Out of this horrible experience was born the idea for something interesting on the cups. And rather than proposing that the next edition of McSweeney’s be published as a sleeve of paper cups, Safran Foer emailed Steve Ells, Chipotle’s CEO. Read the full history here.
I wish I could say something smart-alecky about this like it’s a dumb idea, but it’s actually a really cool idea. And this is not the first cool, quick art that Chipotle has been party to.
Go stuff your face and stuff your brain at the same time.
– Michael Moats
Chad Harbach, the editor and introducer of MFA vs NYC, calls his book a “jointly written novel” whose “composite heroine is the fiction writer circa 2014.” What better way to empathize with the composite heroine of this jointly written novel than to read her adventures in the year in which she lives and breathes and, hopefully, still writes? So the first thing I felt upon cracking MFA vs NYC in Istanbul, 5,628 miles away from Iowa and 5,014 from NYC, circa 2014, was a sense of freshness and immediacy. I associate those feelings with social media rather than books, and TV shows like Girls rather than essay collections on creative writing. This sense of newness was surprising, given that Harbach’s essay, which gives the book its title and kickstarts its central discussion, was published in 2010.
Although some of its material is a few years old, this is no book for old men. Nor is it written by them, but for one notable exception. The pieces in the book are concerned with a fresh question that most young-to-middle-aged English-speaking writers of our era are presumably asking themselves a lot: How should a fiction-writing person be in the world of American fiction, which seems profoundly divided between a university-based creating writing workshops culture, and a New York-based publishing and freelancing-until-the-moment-of-success-arrives culture?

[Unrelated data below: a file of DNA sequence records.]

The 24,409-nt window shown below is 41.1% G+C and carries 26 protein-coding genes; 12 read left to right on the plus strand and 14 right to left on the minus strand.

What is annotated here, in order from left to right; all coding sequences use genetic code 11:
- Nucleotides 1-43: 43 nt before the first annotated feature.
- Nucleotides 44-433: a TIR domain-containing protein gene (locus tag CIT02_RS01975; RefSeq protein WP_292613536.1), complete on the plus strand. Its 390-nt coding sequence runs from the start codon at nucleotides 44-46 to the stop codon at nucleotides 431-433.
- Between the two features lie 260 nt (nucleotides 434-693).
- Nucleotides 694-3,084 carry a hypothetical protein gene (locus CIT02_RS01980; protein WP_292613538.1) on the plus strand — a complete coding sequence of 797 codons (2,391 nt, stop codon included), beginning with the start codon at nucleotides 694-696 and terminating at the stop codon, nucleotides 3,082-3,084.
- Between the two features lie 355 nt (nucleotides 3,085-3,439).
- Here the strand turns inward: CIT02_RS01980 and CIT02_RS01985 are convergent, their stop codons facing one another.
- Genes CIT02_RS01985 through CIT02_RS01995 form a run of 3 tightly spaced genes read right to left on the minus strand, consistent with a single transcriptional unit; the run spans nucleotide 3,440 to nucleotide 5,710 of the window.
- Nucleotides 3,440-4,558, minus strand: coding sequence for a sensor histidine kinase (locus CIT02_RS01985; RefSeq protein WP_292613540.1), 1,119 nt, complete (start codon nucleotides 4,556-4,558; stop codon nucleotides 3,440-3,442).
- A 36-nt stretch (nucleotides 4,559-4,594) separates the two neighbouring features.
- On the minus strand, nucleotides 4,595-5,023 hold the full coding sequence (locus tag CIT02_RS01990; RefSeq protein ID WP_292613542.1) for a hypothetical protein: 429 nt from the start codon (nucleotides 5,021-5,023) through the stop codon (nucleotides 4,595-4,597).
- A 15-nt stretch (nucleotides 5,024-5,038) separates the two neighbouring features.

And now it’s a book. Chad Harbach’s essay from n+1 about “the two cultures of American fiction”—the MFA mill and the NYC establishment—has grown into a collection of 19 essays, including pieces by George Saunders, Emily Gould, and Elif Batuman, all of them addressing the question of how, exactly, a person becomes a writer in this day and age.
One lesson of MFA vs NYC is that writers are almost always broke. Luckily for broke writers, 9 of the book’s essays are currently available online. So if you don’t want to buy MFA vs NYC—perhaps because you’re writing a novel about Moldavian zookeepers—here is half of it for free.
“MFA vs NYC” by Chad Harbach
“A Mini-Manifesto” by George Saunders
“The Fictional Future” by David Foster Wallace
“How To Be Popular” by Melissa Flashman
“People Wear Khakis” by Lorin Stein with Astri von Arbin Ahlander
“Money (2006)” by Keith Gessen
“The Invisible Vocation” by Elif Batuman
“Dirty Little Secret” by Fredric Jameson
“Reality Publishing” by Darryl Lorenzo Wellington
And some extra tidbits.
A few of these pieces were edited—shortened and/or given a different title–for the book. We’re using the titles from the book itself.
Three more essays have been published online. Thanks to Michael Bourne at The Millions for pointing them out.
“The Pyramid Scheme” by Eric Bennett
“Into the Woods” by Emily Gould
“Seduce the Whole World” by Carla Blumenkranz
– Brian Hurley